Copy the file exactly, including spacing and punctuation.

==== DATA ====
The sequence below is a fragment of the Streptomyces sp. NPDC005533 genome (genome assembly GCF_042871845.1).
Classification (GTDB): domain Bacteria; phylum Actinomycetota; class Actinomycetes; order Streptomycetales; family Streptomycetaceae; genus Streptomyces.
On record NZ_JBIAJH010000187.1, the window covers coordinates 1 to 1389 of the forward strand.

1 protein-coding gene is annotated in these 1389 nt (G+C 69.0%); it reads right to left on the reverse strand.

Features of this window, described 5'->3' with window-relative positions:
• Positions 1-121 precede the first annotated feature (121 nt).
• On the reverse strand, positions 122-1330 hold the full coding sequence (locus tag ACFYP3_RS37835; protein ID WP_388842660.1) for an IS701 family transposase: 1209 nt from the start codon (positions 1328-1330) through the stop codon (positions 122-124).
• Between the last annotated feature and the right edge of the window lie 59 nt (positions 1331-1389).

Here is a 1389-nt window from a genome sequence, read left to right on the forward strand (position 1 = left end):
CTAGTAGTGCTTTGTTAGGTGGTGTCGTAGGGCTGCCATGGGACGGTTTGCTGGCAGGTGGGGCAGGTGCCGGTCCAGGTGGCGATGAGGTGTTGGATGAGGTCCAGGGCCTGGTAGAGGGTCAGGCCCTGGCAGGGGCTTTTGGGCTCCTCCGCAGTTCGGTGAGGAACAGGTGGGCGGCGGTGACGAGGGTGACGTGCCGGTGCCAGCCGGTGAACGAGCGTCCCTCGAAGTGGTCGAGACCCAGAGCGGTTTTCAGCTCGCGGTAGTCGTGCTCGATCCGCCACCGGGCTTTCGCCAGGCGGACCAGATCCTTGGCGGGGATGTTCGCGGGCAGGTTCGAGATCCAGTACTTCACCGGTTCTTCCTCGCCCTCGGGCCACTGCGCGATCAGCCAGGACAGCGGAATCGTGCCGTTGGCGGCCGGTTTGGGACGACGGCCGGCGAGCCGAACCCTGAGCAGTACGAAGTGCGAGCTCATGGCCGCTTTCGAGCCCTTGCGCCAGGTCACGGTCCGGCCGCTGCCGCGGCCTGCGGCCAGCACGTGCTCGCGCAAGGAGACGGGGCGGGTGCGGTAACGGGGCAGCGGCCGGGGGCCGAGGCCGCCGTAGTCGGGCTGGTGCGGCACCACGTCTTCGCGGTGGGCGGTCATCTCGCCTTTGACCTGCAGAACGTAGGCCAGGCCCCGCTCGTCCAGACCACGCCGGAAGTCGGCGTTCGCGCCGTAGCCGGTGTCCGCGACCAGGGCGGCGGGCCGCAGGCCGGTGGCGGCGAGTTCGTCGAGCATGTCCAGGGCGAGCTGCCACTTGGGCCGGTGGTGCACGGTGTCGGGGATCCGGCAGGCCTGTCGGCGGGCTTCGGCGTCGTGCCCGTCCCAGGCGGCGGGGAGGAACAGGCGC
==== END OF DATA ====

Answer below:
The sequence below is a fragment of the Streptomyces sp. NPDC005533 genome (genome assembly GCF_042871845.1).
Classification (GTDB): domain Bacteria; phylum Actinomycetota; class Actinomycetes; order Streptomycetales; family Streptomycetaceae; genus Streptomyces.
On record NZ_JBIAJH010000187.1, the window covers coordinates 1 to 1389 of the forward strand.

1 protein-coding gene is annotated in these 1389 nt (G+C 69.0%); it reads right to left on the reverse strand.

Features of this window, described 5'->3' with window-relative positions:
• Positions 1-121 precede the first annotated feature (121 nt).
• On the reverse strand, positions 122-1330 hold the full coding sequence (locus tag ACFYP3_RS37835; protein ID WP_388842660.1) for an IS701 family transposase: 1209 nt from the start codon (positions 1328-1330) through the stop codon (positions 122-124).
• Between the last annotated feature and the right edge of the window lie 59 nt (positions 1331-1389).

Here is a 1389-nt window from a genome sequence, read left to right on the forward strand (position 1 = left end):
CTAGTAGTGCTTTGTTAGGTGGTGTCGTAGGGCTGCCATGGGACGGTTTGCTGGCAGGTGGGGCAGGTGCCGGTCCAGGTGGCGATGAGGTGTTGGATGAGGTCCAGGGCCTGGTAGAGGGTCAGGCCCTGGCAGGGGCTTTTGGGCTCCTCCGCAGTTCGGTGAGGAACAGGTGGGCGGCGGTGACGAGGGTGACGTGCCGGTGCCAGCCGGTGAACGAGCGTCCCTCGAAGTGGTCGAGACCCAGAGCGGTTTTCAGCTCGCGGTAGTCGTGCTCGATCCGCCACCGGGCTTTCGCCAGGCGGACCAGATCCTTGGCGGGGATGTTCGCGGGCAGGTTCGAGATCCAGTACTTCACCGGTTCTTCCTCGCCCTCGGGCCACTGCGCGATCAGCCAGGACAGCGGAATCGTGCCGTTGGCGGCCGGTTTGGGACGACGGCCGGCGAGCCGAACCCTGAGCAGTACGAAGTGCGAGCTCATGGCCGCTTTCGAGCCCTTGCGCCAGGTCACGGTCCGGCCGCTGCCGCGGCCTGCGGCCAGCACGTGCTCGCGCAAGGAGACGGGGCGGGTGCGGTAACGGGGCAGCGGCCGGGGGCCGAGGCCGCCGTAGTCGGGCTGGTGCGGCACCACGTCTTCGCGGTGGGCGGTCATCTCGCCTTTGACCTGCAGAACGTAGGCCAGGCCCCGCTCGTCCAGACCACGCCGGAAGTCGGCGTTCGCGCCGTAGCCGGTGTCCGCGACCAGGGCGGCGGGCCGCAGGCCGGTGGCGGCGAGTTCGTCGAGCATGTCCAGGGCGAGCTGCCACTTGGGCCGGTGGTGCACGGTGTCGGGGATCCGGCAGGCCTGTCGGCGGGCTTCGGCGTCGTGCCCGTCCCAGGCGGCGGGGAGGAACAGGCGC